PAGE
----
Almost one-third of Europeans falsely believe that the polar ice caps have already melted, according to a poll published Tuesday.
The poll found that 26 percent of Europeans believe the Arctic Ocean is already ice-free in the summer, and 30 percent believe global warming has already warmed up Earth’s oceans by 2 degrees Celsius. Neither of these things has actually happened, and climate scientists project that the earliest these events could occur would be the year 2100.
“This is hugely disturbing because if these changes have already occurred in their minds, what incentive do these citizens have to demand action to prevent such changes?” Dr. Carlos Duarte, the co-author of the poll, said in a press statement.
The poll also found that 54 percent of Europeans believe humans play a minor role or no role at all in global warming. Europeans tend to be more concerned with environmental issues that don’t have much to do with global warming, the poll found.
“A surprising number are poorly informed, and even misinformed revealing a major failure at communicating climate change science to the public,” Duarte said.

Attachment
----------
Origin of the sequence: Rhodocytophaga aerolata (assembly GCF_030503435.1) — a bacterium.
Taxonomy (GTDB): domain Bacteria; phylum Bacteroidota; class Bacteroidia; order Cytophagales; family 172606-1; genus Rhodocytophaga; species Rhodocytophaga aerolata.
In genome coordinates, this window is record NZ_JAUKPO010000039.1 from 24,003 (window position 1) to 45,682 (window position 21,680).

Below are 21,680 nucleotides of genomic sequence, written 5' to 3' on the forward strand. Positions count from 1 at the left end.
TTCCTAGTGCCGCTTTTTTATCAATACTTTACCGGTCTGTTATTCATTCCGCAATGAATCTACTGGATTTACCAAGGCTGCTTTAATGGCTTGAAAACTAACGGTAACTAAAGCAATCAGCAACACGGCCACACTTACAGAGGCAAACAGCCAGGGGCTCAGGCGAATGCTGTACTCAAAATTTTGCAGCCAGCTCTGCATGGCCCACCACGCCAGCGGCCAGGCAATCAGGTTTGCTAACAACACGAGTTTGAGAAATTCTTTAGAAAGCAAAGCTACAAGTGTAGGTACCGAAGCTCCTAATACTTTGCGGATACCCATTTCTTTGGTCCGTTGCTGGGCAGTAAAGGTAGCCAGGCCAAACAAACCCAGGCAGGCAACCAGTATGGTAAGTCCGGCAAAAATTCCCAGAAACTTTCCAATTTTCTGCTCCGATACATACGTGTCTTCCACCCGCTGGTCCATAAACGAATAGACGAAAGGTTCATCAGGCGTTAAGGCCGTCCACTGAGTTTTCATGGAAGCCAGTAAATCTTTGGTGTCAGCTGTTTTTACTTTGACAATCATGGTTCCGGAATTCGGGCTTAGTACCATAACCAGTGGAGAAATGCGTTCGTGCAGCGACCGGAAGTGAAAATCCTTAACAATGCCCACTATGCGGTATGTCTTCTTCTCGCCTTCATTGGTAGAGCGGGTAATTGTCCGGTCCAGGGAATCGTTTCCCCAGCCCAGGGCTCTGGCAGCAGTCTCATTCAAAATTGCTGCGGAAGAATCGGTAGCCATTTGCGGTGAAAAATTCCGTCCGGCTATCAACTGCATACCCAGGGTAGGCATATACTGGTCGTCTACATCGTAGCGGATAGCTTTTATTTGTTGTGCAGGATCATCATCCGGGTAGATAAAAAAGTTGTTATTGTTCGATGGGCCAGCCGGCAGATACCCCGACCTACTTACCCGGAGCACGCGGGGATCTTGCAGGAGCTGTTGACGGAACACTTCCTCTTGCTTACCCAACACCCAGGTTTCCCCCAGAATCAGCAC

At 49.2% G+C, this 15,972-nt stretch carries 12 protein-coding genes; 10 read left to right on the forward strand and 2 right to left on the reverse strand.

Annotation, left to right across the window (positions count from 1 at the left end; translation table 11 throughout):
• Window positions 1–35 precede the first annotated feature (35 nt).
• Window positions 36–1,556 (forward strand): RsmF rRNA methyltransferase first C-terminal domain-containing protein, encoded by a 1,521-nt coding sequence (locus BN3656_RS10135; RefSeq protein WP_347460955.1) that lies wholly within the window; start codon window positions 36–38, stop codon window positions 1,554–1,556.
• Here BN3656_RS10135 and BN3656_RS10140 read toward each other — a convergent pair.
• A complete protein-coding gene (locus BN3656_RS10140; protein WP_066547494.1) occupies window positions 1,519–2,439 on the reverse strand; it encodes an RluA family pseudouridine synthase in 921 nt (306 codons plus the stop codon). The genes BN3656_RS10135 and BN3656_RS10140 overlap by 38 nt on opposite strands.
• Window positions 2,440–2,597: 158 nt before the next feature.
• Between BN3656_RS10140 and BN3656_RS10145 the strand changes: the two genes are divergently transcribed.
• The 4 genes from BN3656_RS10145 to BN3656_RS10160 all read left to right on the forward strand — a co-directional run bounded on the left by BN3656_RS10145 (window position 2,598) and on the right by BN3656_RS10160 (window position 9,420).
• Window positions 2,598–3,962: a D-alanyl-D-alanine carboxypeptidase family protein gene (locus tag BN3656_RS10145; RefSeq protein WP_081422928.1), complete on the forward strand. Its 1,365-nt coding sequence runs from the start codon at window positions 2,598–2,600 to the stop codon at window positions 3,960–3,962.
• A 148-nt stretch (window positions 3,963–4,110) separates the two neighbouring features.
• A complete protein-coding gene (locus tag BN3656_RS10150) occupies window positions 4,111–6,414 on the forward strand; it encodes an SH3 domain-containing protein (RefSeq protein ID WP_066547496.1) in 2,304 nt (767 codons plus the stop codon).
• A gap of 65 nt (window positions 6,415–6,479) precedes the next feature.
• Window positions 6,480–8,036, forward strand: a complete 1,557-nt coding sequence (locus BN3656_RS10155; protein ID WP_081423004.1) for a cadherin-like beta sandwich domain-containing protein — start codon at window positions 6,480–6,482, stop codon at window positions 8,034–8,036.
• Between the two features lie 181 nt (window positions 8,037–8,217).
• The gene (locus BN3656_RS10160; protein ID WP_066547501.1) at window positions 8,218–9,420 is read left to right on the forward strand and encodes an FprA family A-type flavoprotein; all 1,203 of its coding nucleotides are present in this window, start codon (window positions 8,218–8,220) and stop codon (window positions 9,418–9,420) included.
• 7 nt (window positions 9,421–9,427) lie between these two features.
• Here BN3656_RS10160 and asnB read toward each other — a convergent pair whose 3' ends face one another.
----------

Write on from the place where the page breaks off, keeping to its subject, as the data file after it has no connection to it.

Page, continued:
Scientists with the Virginia Institute of Marine Science and the U.S. Marine Biological Laboratory conducted the poll, which was published in the academic journal “Frontiers in Marine Science.”
Duarte surveyed 10,000 citizens across 10 European countries in a first-of-its-kind poll. He found that citizens from Germany, Italy and Spain claimed to be the most informed on environmental issues, while those from the Czech Republic, Netherlands, and Estonia claimed to be least informed. Young people were the most likely to be skeptical about disastrous global warming consequences.
“We are at a time when decisions made will have irreversible consequences and this level of misinformation is a huge vulnerability for society in general and for future generations,” Duarte said. “The survey calls for a major shift in the way we communicate climate change with far less emphasis on what changes may occur in the future, as these can be misinterpreted by the public, and we need a greater involvement of university scientists.”